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CONSTRUCTION KNOWLEDGE BLOG

January 25, 2010

Trapped in Building Rubble after an Earthquake? There's an App for That!
Filed under: safety — Tags: — nedpelger

Dan Woolley works for Compassion International, a wonderful non-profit that strives to improve the lot of children around the world. I heard their President, Wess Stafford, speak earlier this year about his own horrific childhood experiences and his vow to help other children. To that end,  Dan Woolley was in Port-au-Prince hotel working on a film about child poverty.

“Then all of a sudden just all craziness broke loose,” Woolley said. “Convulsions of the ground around us, the walls started rippling and then falling on us.”

As Dan laid there alone in the darkness, he took stock and determined he had blood streaming from his head and his leg. Then he remembered, “I have an app for that!” He took his cell phone and opened the First Aid & CPR phone application from American Heart Association. He used his clothing to make bandages and perform appropriate first aid. Fearing he may be going into shock and knowing he shouldn’t sleep too long, he set his phone alarm to wake himself every 20 minutes.

As he sat in the darkness, he pulled out his journal and wrote the following, bloodstained¬† note to his family, “I was in a big accident, an earthquake. Don’t be upset at God. He always provides for his children even in hard times. I’m still praying that God will get me out, but he may not. But even so he will always take care of you.”

Dan waited about 60 hours until he was rescued.  You can read more of the story details at CNN World.

I’ve chosen to invest a fair bit of my time, energy and money into some construction phone apps that should be helpful to many. Reading this article makes me more convinced I’m on the right track.

CONSTRUCTION KNOWLEDGE BLOG

August 29, 2009

Would Phone Apps be Helpful to You?
Filed under: Productivity — Tags: — nedpelger

My friend Erik Schouten suggested I should be making iPhone and Blackberry phone apps for the various helpful items on ConstructionKnowledge.net. I imagine it would be useful to have the most common ADA requirements or some concrete form tolerance requirements right at your phone, to access immediately when a question arises on the jobsite. Often there just doesn’t seem like there’s time to get to a computer and search for the answer.

Erik uses his phone with all sorts of crazy apps. He’s a drywall contractor and I recently asked him to investigate some complaints about excess noise from an elevator equipment room to adjacent apartments in several buildings we just completed. Erik had an application on his iPhone that measured sound pressure in decibels and also a frequency analyzer.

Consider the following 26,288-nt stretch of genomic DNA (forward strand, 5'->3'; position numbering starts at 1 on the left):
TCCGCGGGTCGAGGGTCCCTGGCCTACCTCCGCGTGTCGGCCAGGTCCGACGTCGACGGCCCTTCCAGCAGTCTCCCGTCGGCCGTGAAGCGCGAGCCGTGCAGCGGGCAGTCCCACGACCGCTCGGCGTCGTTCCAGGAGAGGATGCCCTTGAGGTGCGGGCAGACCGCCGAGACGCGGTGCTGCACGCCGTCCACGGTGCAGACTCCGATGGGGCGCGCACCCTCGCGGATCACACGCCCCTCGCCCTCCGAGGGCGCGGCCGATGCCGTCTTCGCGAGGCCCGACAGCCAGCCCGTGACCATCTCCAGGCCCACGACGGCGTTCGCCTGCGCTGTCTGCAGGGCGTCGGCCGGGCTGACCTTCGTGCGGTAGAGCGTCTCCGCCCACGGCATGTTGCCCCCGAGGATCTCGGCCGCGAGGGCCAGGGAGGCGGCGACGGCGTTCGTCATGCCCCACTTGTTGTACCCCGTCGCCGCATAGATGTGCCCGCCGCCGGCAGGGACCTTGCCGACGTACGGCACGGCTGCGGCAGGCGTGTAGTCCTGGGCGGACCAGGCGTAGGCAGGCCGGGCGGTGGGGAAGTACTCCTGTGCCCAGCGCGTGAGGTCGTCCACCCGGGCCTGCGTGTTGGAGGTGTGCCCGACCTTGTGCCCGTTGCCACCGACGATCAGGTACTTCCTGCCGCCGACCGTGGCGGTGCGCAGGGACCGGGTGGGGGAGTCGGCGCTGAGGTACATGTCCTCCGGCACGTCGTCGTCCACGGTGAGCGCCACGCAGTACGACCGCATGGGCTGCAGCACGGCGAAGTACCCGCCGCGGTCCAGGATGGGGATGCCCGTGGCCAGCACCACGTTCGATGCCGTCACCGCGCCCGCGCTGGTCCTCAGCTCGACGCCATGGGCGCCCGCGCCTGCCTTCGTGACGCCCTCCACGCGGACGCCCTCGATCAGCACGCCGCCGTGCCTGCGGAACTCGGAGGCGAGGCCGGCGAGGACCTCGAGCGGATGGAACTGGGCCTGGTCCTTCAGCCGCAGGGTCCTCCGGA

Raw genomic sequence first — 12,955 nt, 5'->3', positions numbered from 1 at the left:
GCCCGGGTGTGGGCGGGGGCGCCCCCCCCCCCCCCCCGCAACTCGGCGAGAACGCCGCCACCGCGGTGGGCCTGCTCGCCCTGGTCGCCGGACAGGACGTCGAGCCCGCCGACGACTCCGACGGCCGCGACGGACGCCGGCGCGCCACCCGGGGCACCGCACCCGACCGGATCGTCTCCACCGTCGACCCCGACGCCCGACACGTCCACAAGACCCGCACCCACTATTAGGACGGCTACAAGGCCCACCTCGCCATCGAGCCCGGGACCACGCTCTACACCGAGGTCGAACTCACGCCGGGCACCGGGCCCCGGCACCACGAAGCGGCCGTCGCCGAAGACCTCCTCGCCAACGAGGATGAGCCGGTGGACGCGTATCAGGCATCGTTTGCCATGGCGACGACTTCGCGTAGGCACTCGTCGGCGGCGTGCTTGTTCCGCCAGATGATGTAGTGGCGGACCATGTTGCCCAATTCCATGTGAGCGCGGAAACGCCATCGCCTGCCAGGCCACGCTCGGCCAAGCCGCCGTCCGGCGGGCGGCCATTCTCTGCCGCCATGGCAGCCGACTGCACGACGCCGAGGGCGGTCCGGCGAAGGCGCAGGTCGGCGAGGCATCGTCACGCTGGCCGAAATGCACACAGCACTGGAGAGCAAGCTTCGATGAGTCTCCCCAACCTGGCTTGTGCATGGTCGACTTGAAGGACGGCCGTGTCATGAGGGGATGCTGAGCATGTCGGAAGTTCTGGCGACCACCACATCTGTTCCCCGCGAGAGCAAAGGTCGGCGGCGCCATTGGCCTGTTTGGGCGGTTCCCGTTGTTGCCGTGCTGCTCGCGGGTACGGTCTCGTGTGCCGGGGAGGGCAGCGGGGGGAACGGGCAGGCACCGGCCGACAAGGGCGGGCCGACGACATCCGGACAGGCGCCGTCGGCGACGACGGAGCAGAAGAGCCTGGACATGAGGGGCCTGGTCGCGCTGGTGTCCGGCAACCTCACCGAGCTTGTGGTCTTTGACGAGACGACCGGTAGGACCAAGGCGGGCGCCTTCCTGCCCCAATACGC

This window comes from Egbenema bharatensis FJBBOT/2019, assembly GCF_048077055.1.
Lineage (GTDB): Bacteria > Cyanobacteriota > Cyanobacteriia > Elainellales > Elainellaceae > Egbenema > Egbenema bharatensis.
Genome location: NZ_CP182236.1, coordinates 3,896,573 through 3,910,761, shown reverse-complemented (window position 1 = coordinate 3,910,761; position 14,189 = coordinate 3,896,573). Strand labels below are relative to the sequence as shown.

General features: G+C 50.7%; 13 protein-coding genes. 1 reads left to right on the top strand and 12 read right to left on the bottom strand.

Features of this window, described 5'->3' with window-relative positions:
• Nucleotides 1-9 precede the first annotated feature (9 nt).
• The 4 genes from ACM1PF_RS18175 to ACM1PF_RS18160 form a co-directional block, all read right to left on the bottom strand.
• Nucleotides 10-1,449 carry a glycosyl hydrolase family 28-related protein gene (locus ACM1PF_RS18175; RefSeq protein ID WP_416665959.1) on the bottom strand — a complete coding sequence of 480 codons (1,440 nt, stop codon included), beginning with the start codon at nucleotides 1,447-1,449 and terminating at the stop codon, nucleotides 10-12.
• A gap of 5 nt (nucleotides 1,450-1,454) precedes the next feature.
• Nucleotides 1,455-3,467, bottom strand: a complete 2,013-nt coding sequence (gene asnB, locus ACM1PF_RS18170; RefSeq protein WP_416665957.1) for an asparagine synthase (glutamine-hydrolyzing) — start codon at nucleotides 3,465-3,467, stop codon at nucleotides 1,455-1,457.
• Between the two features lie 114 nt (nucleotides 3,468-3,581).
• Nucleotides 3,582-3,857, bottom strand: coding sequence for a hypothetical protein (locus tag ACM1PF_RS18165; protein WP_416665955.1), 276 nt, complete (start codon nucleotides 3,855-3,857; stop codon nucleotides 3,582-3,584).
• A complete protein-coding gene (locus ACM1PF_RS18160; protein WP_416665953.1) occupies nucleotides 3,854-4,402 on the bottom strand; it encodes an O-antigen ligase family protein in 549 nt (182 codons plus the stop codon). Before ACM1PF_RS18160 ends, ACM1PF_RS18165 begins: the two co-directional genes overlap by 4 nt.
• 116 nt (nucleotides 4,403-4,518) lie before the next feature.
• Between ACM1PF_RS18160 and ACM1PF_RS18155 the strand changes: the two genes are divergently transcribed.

So he was able to tell me that in several of the units the bathroom exhaust fan made more noise than the elevator, but one unit had substantially more elevator noise than the others. He was also able to pinpoint that the noise was almost all mid-range (500 Hertz to 1000 Hertz). Knowing that it wasn’t real low frequency sound transfer, helped us devise a simple solution to the problem for that apartment.

Previously, I was thinking expensive lead drywall may be the best answer. Because of the tools from Erik’s iPhone and some basic knowledge of sound transfer, we can save the owner substantial costs and ourselves some serious headaches.

I don’t think most guys on the jobsite will want or need a sound frequency analyzer, but I am wondering if they wouldn’t use clear building code and technical info that is easy to find in their smart phones. What do you think about this concept? I’d really appreciate some comments here, as it will be a major step to develop these apps.

As a final note, I understand lots of PMs, Supers and Foremen don’t currently have the more expensive smart phones, but I’m fairly sure within a couple of years we will all have them. The benefits, even just having instant access to email and the internet, will be too high vs the lowering cost.

Please take a few moments and leave me a comment about your thougths on this issue. I appreciate it.